Policy says U.S. will not defend Canada from ballistic missile attack
Lt.-Gen. Pierre St-Amand arrives to appear as a witness at a commons national defence committee in Ottawa.
confrontation between the U.S. and the so-called hermit kingdom.
Those tests have also resurrected questions over whether Canada should join the U.S. ballistic missile defence shield, which it famously opted out of in 2005 following a divisive national debate.
St-Amand said Canadian and U.S. military personnel at Norad headquarters in Colorado Springs, Colo., work side-by-side detecting potential airborne threats to North America.
But Canada would have no role in deciding what to do if North Korea or any other country fired a missile at North America, he said.
Canadian military personnel would instead be forced to sit on the sidelines and watch as U.S. officials decided how to act.
The general did acknowledge that U.S. officials could ultimately decide to intervene if a missile was heading toward Canada, but that the decision would likely be made in “the heat of the moment.”
St-Amand’s comments appeared to confirm the worst fears of many people who believe it is time for Canada to join the U.S. ballistic missile defence shield.
Prime Minister Justin Trudeau seemed to all but close the door on joining ballistic missile defence last month when he said Canada’s position is “not going to be changed any time soon.”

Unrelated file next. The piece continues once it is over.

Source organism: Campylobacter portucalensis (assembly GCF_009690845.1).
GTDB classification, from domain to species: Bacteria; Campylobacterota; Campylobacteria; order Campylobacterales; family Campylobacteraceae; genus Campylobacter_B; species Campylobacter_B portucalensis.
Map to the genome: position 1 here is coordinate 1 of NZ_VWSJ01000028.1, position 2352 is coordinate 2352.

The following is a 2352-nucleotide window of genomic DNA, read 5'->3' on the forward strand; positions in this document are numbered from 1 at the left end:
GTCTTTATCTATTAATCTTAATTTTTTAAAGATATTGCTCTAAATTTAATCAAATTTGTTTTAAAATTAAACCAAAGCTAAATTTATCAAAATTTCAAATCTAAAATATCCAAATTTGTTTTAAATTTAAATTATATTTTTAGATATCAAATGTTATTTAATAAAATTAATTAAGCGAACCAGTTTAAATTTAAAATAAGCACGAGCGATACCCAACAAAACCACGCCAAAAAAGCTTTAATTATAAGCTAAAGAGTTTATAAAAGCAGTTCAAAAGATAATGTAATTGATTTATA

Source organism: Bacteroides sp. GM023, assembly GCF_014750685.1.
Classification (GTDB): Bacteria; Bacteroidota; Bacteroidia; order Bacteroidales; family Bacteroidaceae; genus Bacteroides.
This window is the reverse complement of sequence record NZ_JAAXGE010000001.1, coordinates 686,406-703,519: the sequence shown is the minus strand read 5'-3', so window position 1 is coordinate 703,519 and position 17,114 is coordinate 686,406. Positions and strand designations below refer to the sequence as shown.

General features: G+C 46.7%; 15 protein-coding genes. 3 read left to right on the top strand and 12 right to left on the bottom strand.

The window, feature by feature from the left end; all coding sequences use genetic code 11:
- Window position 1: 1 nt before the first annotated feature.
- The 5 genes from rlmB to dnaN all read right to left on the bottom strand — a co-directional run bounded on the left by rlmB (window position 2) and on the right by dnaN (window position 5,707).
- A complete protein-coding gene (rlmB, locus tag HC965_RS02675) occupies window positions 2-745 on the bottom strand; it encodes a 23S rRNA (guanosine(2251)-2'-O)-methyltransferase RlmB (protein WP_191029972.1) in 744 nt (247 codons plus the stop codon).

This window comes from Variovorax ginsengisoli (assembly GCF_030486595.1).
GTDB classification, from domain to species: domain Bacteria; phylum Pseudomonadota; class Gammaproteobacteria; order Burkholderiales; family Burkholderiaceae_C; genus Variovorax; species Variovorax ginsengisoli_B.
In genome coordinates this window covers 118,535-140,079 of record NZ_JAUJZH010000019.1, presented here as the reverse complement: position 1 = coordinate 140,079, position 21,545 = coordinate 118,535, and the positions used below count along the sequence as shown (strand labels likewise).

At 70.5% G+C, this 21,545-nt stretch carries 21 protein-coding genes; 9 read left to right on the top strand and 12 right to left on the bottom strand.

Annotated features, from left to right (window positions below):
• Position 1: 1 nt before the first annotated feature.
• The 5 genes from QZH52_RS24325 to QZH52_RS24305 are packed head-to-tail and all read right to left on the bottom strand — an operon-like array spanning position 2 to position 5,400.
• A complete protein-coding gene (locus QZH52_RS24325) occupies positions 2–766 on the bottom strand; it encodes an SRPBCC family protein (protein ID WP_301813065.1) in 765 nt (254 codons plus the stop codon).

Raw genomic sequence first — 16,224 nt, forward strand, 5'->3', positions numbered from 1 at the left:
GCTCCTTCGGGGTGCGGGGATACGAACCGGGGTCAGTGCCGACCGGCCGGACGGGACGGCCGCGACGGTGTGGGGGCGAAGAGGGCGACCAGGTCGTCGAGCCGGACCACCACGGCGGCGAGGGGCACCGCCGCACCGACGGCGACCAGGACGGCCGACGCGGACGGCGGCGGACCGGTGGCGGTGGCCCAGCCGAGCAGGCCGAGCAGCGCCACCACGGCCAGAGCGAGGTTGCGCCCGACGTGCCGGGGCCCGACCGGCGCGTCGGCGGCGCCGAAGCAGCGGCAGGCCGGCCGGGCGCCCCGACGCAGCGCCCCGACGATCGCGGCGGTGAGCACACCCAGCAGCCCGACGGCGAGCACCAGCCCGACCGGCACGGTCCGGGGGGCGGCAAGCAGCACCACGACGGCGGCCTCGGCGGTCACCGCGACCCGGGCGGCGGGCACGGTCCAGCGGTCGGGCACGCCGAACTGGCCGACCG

But that has not stopped various defence experts, retired military personnel and even some Liberal MPs from calling for Canada to embrace the missile shield to ensure the country’s protection.
Earlier in the day, officials from Global Affairs Canada and National Defence warned the committee that it was likely only a matter of time before North Korea would be able to launch an attack on North America.
But they also said that based on recent contacts with Pyongyang, the North Koreans do not see Canada as an enemy, but rather as a potential friend that has the U.S.’s ear.
Those contacts include a meeting between Foreign Affairs Minister Chrystia Freeland and her North Korean counterpart in August.
“There has been no direct threat to Canada,” said Stephen Burt, assistance chief of defence intelligence at the Department of National Defence. “On the contrary, in recent contacts with the North Korean government ... the indications were that they perceived Canada as a peaceful and indeed a friendly country.”